Wednesday, May 28, 2014

How the Drug War Impacts the Criminal Justice System

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Drug War


  1. It's a shame the Obama administration have a policy to continue arrests in States that have legalized pot for certain uses. The war on drugs should end just as prohibition ended, and eliminate the criminal faction that causes all the harm.
    If we were to try and eliminate the right to guns, or make guns illegal, we would develop another underground, criminal business that would create even more deaths and crime. Better to pass stricter laws and regulate guns. Most Americans are law abiding and will adhere to new laws and regulations. There will always be nuts who kill and loons who cry "infringement on my rights."

  2. Federal policy is crafted to criminalize the possession of ALL non-medicinal intoxicants (as certain drug compounds patented in recent years, with rights of production granted to large scale, non-individual entities which may be owned jointly or wholly by state entities, and whose activities are closely monitored and regulated by FDA and DEA officials) with the exception of intoxicating ethanol beverages, as the authority to regulate and/or prohibit intoxicating liquors has been largely ceded to the states in accordance with the passage of the 21st Amendment.

    The drug policy (absolute prohibitive measure within all applicable jurisdictions) of the Federal Government will not change within the foreseeable future as Congress cannot allow the subjects of the United States to engage in the proliferation of intoxicants in violation of the Single Convention on Narcotic Drugs, in international treaty which congress may not repeal, amend, avoid, or rectify in any way.

    As this Blog seems to focus on SALW issues, it should be noted that a person who has EVER been convicted of ANY drug offence may not lawfully possess a firearm under 18 U.S.C. § 922(g)(3).

    Thus it is beneficial to those who desire to prohibit the possession, use, and distribution of SALW by civilians in the USA, to support Federal drug policy, as drug convictions are the most effective way to prevent civilians from owning firearms.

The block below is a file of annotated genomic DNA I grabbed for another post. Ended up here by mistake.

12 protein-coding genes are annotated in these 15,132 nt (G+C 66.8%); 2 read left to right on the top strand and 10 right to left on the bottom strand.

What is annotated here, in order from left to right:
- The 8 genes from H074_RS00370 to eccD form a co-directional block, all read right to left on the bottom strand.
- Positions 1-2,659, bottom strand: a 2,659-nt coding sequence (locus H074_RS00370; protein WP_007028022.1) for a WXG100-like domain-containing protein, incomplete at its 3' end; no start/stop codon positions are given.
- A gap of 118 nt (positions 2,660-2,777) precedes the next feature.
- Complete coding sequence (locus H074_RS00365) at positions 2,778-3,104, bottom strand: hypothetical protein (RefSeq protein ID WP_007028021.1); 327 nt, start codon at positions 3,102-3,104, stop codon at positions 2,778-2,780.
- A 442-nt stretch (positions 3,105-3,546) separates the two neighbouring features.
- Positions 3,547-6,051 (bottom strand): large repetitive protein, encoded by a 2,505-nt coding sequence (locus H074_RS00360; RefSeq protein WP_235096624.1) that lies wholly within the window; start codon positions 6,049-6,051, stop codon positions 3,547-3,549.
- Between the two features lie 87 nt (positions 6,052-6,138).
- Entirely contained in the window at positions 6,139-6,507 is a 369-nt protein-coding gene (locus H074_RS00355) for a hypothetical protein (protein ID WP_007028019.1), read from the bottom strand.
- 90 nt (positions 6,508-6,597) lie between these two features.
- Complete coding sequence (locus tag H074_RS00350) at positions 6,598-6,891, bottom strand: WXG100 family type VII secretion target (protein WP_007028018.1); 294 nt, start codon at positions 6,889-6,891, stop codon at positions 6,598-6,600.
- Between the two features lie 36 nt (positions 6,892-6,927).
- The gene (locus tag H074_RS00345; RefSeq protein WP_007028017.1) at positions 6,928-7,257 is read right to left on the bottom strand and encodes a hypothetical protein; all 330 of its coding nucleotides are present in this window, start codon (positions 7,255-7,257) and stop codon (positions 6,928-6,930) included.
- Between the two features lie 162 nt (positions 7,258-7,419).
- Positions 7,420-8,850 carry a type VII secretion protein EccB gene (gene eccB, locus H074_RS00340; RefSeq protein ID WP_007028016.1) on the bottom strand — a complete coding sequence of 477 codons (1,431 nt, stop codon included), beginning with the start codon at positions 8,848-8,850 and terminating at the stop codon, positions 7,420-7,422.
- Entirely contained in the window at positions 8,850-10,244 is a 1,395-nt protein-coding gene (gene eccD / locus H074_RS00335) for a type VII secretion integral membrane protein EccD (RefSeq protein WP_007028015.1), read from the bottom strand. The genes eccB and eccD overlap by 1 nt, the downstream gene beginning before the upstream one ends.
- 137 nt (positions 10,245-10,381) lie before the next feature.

3. WASHINGTON -- Reflecting growing national acceptance of cannabis, a bipartisan coalition of House members voted early Friday to restrict the Drug Enforcement Administration from using funds to go after medical marijuana operations that are legal under state laws.

    An appropriations amendment offered by Rep. Dana Rohrabacher (R-Calif.) prohibiting the DEA from spending funds to arrest state-licensed medical marijuana patients and providers passed 219-189. The Senate will likely consider its own appropriations bill for the DEA, and the House amendment would have to survive a joint conference before it could go into effect.

    Rohrabacher said on the House floor that the amendment "should be a no-brainer" for conservatives who support states' rights and argued passionately against allowing the federal government to interfere with a doctor-patient relationship.

    "Some people are suffering, and if a doctor feels that he needs to prescribe something to alleviate that suffering, it is immoral for this government to get in the way," Rohrabacher said, his voice rising. "And that's what's happening."

    The debate pitted three House Republicans who also are doctors against one another. Rep. Andy Harris (R-Md.) and Rep. John Fleming (R-La.) opposed the amendment, while Rep. Paul Broun (R-Ga.) supported it.